One Cloud For All Your Devices
At its core, My Cloud works a lot like a My Book - connect it to your local network and you can map shares to your client PCs with ease. Mapped shares are, in our experience, the best way to organise and manage centralised data, but no modern-day server would be complete without a catalogue of supporting apps that provide various levels of functionality across a wide range of devices.
At launch, WD has desktop apps available for PC and Mac users, as well as mobile apps for iOS and Android. There's no support for Windows Phone, however, and WD's desktop client for Windows PCs is visibly basic at this stage - it provides file and folder navigation, along with support for drag and drop, but we see no obvious reason to use it in place of mapped locations in Windows Explorer.
It's worth noting, also, that while PC users can easily gain access to network shares, WD doesn't currently offer sync capabilities. Looking ahead, we would like to see the firm match the feature set of cloud-based solutions such as SkyDrive by adding an option to sync user-defined folders to individual clients, allowing for access to files in offline scenarios. For this reason alone, we don't see My Cloud as a direct replacement to SkyDrive, but it's an ideal repository for when your free 7GB of SkyDrive storage begins to run low.
Given the surge in mobile-device sales, it's no surprise to find that WD's iOS app is more polished and equipped with a greater number of features. The My Cloud app for iPad, pictured above right, offers slick navigation along with the ability to upload or download content to-and-fro the server. Multimedia content is played back within the app - there's no cross-app access to files - and as expected, file support is dependent entirely on the client, meaning, in this case, the app will play formats natively supported by Apple.
The key element, of course, is that access is readily available - be it local or remote. WD has ensured there's no need for any unwanted complication - you won't be burdened with port forwarding or domain registrations - and each client can login from any online location using a username and password or activation code. The latter is particularly handy when you want to share content with friends and family.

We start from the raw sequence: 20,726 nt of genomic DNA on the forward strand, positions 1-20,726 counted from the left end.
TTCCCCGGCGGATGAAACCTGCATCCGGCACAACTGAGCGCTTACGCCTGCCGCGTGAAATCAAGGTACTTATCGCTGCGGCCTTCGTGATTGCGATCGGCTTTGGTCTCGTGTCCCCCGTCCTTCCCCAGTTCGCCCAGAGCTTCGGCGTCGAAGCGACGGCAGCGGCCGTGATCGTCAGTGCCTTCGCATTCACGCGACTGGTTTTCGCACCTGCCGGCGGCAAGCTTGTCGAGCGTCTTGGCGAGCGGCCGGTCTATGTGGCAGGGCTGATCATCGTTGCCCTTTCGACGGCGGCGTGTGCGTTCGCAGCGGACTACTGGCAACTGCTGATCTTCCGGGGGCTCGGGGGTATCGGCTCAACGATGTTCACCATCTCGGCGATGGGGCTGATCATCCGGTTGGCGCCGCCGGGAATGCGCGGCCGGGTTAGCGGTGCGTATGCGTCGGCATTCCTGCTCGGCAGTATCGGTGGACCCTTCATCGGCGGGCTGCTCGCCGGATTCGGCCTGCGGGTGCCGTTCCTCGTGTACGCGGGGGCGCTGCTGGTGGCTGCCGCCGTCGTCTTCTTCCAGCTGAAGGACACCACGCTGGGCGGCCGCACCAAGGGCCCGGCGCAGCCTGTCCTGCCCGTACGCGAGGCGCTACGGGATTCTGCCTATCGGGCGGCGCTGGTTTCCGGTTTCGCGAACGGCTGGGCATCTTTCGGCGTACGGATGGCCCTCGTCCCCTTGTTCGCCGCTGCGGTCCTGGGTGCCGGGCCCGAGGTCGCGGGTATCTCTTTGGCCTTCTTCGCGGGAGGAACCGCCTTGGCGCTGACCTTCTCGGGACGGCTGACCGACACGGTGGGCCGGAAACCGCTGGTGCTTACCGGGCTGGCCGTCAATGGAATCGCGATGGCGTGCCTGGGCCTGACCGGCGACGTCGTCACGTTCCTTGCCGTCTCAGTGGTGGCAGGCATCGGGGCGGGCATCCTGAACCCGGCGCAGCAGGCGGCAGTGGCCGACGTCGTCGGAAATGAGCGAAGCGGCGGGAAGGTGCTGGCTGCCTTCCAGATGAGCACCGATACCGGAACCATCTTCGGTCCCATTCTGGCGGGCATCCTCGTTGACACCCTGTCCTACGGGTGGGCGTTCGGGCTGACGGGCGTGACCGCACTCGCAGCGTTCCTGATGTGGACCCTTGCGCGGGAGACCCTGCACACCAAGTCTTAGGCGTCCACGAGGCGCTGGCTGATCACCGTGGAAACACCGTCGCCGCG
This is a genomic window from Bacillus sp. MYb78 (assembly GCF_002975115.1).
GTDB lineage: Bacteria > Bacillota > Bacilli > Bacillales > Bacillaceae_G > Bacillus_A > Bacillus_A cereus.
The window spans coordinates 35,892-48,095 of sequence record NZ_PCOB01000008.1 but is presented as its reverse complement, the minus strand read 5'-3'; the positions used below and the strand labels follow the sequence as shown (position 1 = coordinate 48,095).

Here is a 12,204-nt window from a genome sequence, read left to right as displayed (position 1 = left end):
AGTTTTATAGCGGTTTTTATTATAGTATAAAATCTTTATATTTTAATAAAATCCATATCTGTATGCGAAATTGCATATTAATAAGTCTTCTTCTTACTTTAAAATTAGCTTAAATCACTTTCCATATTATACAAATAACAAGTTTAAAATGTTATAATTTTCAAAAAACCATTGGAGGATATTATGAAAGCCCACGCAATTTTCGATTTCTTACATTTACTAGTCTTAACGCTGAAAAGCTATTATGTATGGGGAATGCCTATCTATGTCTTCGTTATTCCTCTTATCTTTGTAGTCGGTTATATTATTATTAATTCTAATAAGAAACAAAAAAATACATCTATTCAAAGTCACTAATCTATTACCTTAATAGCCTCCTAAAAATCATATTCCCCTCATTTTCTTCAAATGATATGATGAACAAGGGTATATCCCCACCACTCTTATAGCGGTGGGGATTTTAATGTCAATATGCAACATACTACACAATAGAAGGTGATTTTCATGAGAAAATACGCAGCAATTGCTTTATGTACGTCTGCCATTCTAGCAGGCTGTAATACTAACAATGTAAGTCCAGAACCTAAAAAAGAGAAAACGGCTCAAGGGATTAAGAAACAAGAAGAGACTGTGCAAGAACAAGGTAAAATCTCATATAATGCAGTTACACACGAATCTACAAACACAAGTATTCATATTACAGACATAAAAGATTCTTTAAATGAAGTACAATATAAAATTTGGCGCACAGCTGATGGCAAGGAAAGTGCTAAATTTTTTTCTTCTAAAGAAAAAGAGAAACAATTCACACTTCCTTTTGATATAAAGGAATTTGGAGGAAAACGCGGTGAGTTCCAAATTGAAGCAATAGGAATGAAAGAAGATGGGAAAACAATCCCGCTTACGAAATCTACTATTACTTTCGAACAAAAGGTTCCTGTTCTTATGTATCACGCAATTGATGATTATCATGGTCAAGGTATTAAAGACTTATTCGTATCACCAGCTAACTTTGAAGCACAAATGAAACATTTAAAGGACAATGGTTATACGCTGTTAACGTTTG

There are two aspects of My Cloud performance to consider; local and remote. On the one hand, the unit has a dual-core processor and a Gigabit Ethernet jack, allowing for decent performance on a local network.
As depicted by the graphs to the right, we were able to achieve sequential read and write speeds of 72.7MB/s and 32.7MB/s, respectively, using our familiar Iometer benchmark. Performance is in keeping with a low-end NAS, yet there's sufficient speed for common tasks. File transfers generally feel quick, and multimedia streaming to multiple clients is smooth and stutter-free.
Local performance is good, but things get more complicated when remote clients come into play. When accessing the server from outside of the home, the quality of the user experience relies entirely on two factors - the speed of your home broadband, and the speed of your mobile connection. Needless to say, your mileage will vary.
Power consumption, meanwhile, is minimal, with the 2TB model drawing as little as 7 watts during extended idle and up to 12 watts during use, while noise is barely discernible. The unit is quiet the majority of the time, though it can be heard when the hard disk steps in and out of standby.